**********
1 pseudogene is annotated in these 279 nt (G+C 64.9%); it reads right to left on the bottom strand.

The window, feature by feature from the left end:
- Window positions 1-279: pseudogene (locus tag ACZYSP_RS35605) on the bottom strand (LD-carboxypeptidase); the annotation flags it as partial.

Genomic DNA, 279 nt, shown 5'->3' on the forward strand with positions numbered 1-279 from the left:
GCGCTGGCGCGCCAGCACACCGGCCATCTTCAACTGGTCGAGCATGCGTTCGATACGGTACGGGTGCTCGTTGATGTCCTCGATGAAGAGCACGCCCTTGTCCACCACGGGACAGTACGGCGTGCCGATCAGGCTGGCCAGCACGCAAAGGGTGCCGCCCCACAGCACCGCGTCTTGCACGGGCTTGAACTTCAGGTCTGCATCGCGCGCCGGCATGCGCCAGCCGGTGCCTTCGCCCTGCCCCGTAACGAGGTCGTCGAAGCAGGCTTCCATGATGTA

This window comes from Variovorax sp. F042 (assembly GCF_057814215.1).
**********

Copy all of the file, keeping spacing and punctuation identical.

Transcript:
1 pseudogene is annotated in these 279 nt (G+C 64.9%); it reads right to left on the bottom strand.

The window, feature by feature from the left end:
- Window positions 1-279: pseudogene (locus tag ACZYSP_RS35605) on the bottom strand (LD-carboxypeptidase); the annotation flags it as partial.

Genomic DNA, 279 nt, shown 5'->3' on the forward strand with positions numbered 1-279 from the left:
GCGCTGGCGCGCCAGCACACCGGCCATCTTCAACTGGTCGAGCATGCGTTCGATACGGTACGGGTGCTCGTTGATGTCCTCGATGAAGAGCACGCCCTTGTCCACCACGGGACAGTACGGCGTGCCGATCAGGCTGGCCAGCACGCAAAGGGTGCCGCCCCACAGCACCGCGTCTTGCACGGGCTTGAACTTCAGGTCTGCATCGCGCGCCGGCATGCGCCAGCCGGTGCCTTCGCCCTGCCCCGTAACGAGGTCGTCGAAGCAGGCTTCCATGATGTA

This window comes from Variovorax sp. F042 (assembly GCF_057814215.1).